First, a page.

Home > 2014 > Personal Finance

Why Hotels Put a Hold on Your Credit Card

Advertiser Disclosure Comments 0 Comments

It’s like an episode of “Unsolved Mysteries” that plays itself endlessly for travelers.

It happened to Judith Searcy when she stayed at the Portland Marriott Downtown Waterfront in Oregon this summer. If you check your credit card statement, you may find that it has happened to you, too.

For Searcy, the mystery was a $518 pending charge to her card after she checked out of the Marriott. “I had not been told of this charge, nor did I have any documentation for it,” says Searcy, who is retired and lives in Austin. She phoned Marriott, which asked her to leave a voice mail for a manager.

Days later, the $518 charge disappeared.

Identifying this mystery is easy, but solving it isn’t. There’s an explanation for these charges, and a valid reason for having them. But they can also be frustrating to hotel guests, especially those who receive unexpected alerts from their credit card companies. And they raise the question: Is there a better way?

What’s the Explanation?

Unlike most other travelers, who might have been content with the reversal, Searcy asked for an explanation. She finally received one after reaching Tiffany Bush, the hotel’s general accountant. Turns out the charge was a routine credit card “hold.”

“This charge happened at check-in when your card was first swiped and our system automatically authorizes for possible incidental charges,” Bush wrote in an email. “Our system will continue to check that the card has enough funds as you add charges to your room.”

Marriott, like other hotels, discloses the hold at check-in. “Credit card holds are typically released within 24 hours of checking out,” says Marriott spokesman John Wolf, who notes that holds are an industry-wide practice, common among hotels and car rental companies.

Most hotels place a hold on your credit card, according to Dale Blosser, a lodging consultant. The amount varies, but as a rule, it’s the cost of the room, including tax, plus a set charge of between $50 and $200 per day. “That basically establishes a line of credit for typical items that the guest might charge to the room, such as room service, restaurant or bar charges, gift shop merchandise or valet parking fees,” Blosser says.

There’s another reason for a hold: It’s a security deposit of sorts, in case you trash the room. “It’s a way to [insure] against damage or loss,” says Kari Luckett, a financial expert who edits the credit card website CompareCards.com. The more expensive the room, the greater chance you’ll experience a generous hold, she adds. “It’s usually from five-star hotels and hotels that pack the room with food and drinks or offer room service or concierge.”

But that’s just one part of the mystery. The other is what happens behind the scenes with your credit or debit card.

How it Works

The hotel is asking your bank to post a charge against your account, in banking terms, it’s called an “authorization request.” The hotel then has about a week to make a deposit request, which is the actual transfer of money from your account. On some cards, notably debit cards, that initial authorization request looks like a charge, which is what Searcy saw.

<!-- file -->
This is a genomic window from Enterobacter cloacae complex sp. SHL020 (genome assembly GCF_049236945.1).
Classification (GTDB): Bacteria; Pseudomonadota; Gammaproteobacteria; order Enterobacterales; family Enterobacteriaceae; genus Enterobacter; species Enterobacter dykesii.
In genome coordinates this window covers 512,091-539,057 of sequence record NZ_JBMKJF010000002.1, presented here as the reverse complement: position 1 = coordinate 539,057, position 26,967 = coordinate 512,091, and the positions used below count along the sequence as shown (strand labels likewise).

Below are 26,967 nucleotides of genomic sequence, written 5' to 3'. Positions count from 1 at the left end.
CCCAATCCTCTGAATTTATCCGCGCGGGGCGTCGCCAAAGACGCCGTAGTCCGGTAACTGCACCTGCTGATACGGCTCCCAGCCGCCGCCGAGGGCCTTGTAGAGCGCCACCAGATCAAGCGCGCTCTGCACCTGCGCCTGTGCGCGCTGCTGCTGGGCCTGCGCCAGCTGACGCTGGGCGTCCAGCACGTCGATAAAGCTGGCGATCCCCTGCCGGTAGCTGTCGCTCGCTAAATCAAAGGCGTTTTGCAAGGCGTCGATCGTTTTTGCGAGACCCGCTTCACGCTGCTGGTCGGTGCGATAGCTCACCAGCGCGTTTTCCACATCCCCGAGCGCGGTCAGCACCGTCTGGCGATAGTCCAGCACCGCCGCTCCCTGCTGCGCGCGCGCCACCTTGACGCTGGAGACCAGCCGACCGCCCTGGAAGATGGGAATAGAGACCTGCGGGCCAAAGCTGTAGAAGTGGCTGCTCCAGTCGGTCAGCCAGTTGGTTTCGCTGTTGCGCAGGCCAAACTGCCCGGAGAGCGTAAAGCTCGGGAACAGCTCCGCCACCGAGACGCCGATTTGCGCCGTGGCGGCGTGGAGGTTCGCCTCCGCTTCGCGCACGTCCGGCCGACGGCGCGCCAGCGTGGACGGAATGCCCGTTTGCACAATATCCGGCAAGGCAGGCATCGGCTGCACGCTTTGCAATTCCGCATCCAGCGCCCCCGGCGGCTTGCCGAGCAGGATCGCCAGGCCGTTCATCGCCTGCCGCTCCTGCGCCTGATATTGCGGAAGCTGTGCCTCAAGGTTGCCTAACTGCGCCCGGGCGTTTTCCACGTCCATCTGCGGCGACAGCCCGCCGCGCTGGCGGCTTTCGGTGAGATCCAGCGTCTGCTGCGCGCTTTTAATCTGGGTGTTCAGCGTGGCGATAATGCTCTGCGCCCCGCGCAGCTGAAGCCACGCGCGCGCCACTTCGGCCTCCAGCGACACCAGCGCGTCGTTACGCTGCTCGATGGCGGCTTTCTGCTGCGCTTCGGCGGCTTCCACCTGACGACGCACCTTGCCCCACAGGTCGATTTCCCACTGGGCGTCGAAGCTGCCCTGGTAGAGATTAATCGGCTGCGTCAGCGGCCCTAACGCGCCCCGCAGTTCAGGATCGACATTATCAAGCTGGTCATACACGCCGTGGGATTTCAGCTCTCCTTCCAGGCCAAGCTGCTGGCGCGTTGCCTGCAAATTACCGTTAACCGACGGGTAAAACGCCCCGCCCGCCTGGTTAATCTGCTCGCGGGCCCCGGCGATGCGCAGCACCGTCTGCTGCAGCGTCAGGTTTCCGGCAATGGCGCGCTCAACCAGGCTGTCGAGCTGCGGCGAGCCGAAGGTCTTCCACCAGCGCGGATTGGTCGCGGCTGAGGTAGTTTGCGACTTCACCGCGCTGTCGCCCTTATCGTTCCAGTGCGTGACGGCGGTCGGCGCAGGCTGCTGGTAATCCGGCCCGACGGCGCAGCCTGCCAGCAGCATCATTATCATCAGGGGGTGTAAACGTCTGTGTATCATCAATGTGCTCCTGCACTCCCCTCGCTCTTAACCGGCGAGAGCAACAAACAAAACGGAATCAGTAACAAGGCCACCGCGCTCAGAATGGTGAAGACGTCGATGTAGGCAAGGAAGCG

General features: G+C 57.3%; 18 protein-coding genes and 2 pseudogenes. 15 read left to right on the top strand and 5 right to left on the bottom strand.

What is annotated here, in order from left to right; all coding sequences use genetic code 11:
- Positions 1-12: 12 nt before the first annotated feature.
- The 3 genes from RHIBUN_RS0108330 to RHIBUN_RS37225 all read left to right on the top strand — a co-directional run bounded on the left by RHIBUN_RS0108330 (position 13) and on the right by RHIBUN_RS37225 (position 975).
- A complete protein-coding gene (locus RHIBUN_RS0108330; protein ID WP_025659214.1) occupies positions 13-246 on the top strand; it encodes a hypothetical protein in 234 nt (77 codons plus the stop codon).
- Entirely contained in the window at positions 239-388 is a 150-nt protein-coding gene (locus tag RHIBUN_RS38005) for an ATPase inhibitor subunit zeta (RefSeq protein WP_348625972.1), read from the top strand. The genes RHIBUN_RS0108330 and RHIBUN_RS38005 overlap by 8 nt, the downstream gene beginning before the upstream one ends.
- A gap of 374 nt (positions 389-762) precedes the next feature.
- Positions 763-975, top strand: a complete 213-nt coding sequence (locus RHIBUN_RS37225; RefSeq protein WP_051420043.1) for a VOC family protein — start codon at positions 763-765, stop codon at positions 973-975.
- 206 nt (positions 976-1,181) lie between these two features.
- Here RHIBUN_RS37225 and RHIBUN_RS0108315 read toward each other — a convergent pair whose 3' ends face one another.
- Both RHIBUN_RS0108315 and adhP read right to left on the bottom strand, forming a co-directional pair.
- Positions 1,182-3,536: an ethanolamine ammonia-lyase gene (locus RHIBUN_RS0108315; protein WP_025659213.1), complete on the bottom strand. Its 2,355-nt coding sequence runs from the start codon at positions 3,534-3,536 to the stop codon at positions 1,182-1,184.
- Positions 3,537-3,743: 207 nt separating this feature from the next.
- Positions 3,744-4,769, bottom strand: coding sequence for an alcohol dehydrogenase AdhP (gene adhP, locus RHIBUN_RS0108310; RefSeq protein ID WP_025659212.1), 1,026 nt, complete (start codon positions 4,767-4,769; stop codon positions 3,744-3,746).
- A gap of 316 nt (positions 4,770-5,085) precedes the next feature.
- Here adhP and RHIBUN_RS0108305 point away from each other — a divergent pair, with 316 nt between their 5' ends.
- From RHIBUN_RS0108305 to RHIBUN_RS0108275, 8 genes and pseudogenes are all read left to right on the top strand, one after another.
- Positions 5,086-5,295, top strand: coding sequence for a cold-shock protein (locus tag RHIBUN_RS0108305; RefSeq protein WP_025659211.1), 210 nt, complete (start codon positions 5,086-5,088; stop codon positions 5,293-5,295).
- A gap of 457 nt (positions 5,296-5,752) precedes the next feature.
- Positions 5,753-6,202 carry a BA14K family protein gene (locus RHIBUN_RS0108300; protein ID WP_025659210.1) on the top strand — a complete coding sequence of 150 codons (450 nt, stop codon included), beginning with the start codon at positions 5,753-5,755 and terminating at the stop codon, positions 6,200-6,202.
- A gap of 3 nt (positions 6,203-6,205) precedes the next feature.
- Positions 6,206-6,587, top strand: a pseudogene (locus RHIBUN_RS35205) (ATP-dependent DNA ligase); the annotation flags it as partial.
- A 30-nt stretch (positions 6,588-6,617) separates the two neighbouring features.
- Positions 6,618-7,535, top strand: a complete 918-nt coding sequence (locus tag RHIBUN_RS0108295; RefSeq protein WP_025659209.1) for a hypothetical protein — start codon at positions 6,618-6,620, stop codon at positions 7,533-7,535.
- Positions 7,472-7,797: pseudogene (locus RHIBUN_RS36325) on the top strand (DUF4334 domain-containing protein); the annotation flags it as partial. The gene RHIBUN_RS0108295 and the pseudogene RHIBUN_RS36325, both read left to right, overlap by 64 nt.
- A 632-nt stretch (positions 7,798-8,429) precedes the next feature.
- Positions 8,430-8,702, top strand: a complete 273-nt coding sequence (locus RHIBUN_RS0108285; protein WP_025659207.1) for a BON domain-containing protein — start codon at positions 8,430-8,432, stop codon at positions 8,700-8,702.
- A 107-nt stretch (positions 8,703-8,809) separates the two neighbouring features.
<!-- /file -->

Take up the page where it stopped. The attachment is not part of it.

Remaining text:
Some hotels just pre-authorize a dollar, says Scott Tivey, a credit card payment expert with CNP Solutions. “They expect at some point in the near future that the same merchant will send in the deposit transaction to actually capture the funds,” he says.

And that’s how it happens: The hotel withdraws the charge after you check out. Except when it doesn’t.

Kelly Merritt’s experiences with credit card holds serve as a cautionary tale. Merritt, a frequent hotel guest and travel guidebook author, says these routine authorizations represent her “biggest pet peeve” about the lodging industry.

“What infuriates me most about this is the song and dance,” she says. “When I’ve protested exorbitant authorizations, some front desk staffers have responded with, ‘Oh, your card isn’t being charged, we’re only authorizing it.’ That still means those funds will be unavailable to cardholders, and for traveling families on a tight budget, or people like me who often have to stay in a different hotel every night, it can be a problem.”

How to Get Around It

You can take steps to avoid the hold. Merritt always asks about the per-night authorization amount when she checks in. And in the case of excessive holds, she has requested the hotel not to authorize her card for more than the room and tax. If it insists, she tries to negotiate a smaller amount.

One of the easiest ways to prevent a hold is to avoid using the card, says Harrine Freeman, a credit card expert and financial adviser. “Use an alternative payment method,” she says. “Carry travelers’ checks or pay with cash.” However, some hotels accept only credit cards, so ask before you try this.

If you use a credit or debit card, make sure you keep close tabs on the authorizations. Freeman and other experts strongly recommend that you sign up for automatic notifications from your bank. That way, you know exactly when a hotel authorizes your card and when the money is no longer on hold.

“Completing the transaction is the best way to remove the hold,” says credit card expert Kevin Haney of A.S.K. Benefit Solutions. “The merchant charges the account for the final amount. The bank then releases the hold.”

Perhaps the biggest mystery of all is why this needs to be explained to travelers in the first place. Hotels should disclose the amount, reasons and estimated duration of a credit card hold long before you check in, upfront and in plain English. Too often, hotels reveal these holds at the check-in desk, on signage that guests rarely bother to read.

Elliott’s latest book is “How to Be the World’s Smartest Traveler” (National Geographic). This post originally appeared on Money Talks News.

More from Money Talks News:

Image: Hemera

Comments on articles and responses to those comments are not provided or commissioned by a bank advertiser. Responses have not been reviewed, approved or otherwise endorsed by a bank advertiser. It is not a bank advertiser's responsibility to ensure all posts and/or questions are answered.